Business has picked up quite a bit here and some really nice pieces are showing up in the shop for work.  I look back on my career and realize that I have been fortunate indeed to have touched so many great objects and satisfied the needs and expectations of so many clients.  Work is rewarding when it is so satisfying.

I look forward to my birthday next week, and turning 66.  It seems like such a nice round number.  I wonder what next year will bring?  Always the optimist.  I am excited to return to Marc Adam's School next year, and look forward to making another clock among other things.

In any event, last night I received the pdf files for the 2014 SAPFM Journal, which is now in the mail, and I would like to thank Carl Voss and others for their professional assistance.  I realize not all the people who read this blog are members of SAPFM or perhaps even know about the group.  It is a fantastic group of dedicated and highly skillful woodworkers, which was created in 2000.  I joined immediately and have participated in past events with pleasure, contributing articles to the first three Journals.  If you want more information or wish to join or purchase a copy of the Journal, here is the link: Society of American Period Furniture Makers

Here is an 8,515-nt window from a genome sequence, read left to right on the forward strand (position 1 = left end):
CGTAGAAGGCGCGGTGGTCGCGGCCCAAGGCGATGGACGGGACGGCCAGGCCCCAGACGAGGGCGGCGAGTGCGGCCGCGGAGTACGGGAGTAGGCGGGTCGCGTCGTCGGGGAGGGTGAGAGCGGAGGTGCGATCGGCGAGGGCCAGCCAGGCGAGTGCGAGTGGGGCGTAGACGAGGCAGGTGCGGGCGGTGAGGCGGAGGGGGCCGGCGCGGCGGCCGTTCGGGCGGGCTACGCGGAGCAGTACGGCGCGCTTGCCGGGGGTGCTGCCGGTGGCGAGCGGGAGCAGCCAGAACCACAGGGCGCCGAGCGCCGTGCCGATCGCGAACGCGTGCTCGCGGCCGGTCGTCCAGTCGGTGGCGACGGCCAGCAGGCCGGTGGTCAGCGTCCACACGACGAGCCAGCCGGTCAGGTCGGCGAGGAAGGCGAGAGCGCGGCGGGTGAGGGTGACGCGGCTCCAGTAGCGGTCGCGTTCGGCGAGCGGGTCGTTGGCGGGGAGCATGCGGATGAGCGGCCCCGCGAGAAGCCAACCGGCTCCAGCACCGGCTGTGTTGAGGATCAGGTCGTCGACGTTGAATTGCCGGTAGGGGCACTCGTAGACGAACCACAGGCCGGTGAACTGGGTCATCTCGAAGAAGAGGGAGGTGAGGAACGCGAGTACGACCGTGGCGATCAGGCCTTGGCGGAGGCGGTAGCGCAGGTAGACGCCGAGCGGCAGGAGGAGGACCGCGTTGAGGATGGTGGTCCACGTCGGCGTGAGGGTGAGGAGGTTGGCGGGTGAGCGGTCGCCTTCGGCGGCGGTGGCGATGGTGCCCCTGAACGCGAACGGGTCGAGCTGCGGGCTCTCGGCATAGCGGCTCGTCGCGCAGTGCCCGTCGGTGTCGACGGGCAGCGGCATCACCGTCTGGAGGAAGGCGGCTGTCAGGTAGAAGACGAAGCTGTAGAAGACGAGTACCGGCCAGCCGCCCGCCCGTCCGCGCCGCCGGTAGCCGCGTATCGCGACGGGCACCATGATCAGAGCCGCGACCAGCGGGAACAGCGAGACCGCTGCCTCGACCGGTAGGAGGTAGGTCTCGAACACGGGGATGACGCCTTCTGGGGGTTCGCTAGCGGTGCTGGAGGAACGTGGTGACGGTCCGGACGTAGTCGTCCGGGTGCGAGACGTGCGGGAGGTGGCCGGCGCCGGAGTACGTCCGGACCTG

In the past decade the Journal has become one of the most important publications in the field of American furniture.  However, there have also been some articles which included European furniture influences and these are important.  That is why I wrote an article for this issue focusing on the diversity and importance of European furniture designs, "European Influences on American and Colonial Designs."

My goal with this article was to encourage more research into the wonderful ethnic contributions to style and construction which evolved into the American form of furniture.  With all the news today about immigration we tend to forget that we are all immigrants and that is what is great about this country.

I am deeply honored to be recognized by this group and want to thank them for their tribute.

Categories: Hand Tools

Ives, Diall’s & Co. Oil and Spirit Varnish Manufactory

Pegs and 'Tails - Tue, 12/09/2014 - 10:08am
Before the process of ‘French polishing’ was broadly adopted for finishing woodwork, a great deal of eighteenth-century furniture was simply, but skilfully polished with spirit varnish, laid on with a brush and then flattened. Colophony, copal, sandarac and shellac were … Continue reading
Categories: Hand Tools

Alf Sharp – Cartouche Winner & ‘Words with Friends’ Dynamo

Popular Woodworking Editors Blog - Tue, 12/09/2014 - 9:17am

Alf Sharp has an almost unparalleled woodworking resume. Like many of us, his first woodworking involved home repairs and remodeling, and he soon began doing more trim work and carpentry (with the occasional furniture commission). And, like many of us, he’s in large part self taught; he learned by doing, reading and asking questions. But unlike most of us, he developed his skills over the years to such an astounding […]

The post Alf Sharp – Cartouche Winner & ‘Words with Friends’ Dynamo appeared first on Popular Woodworking Magazine.

Categories: General Woodworking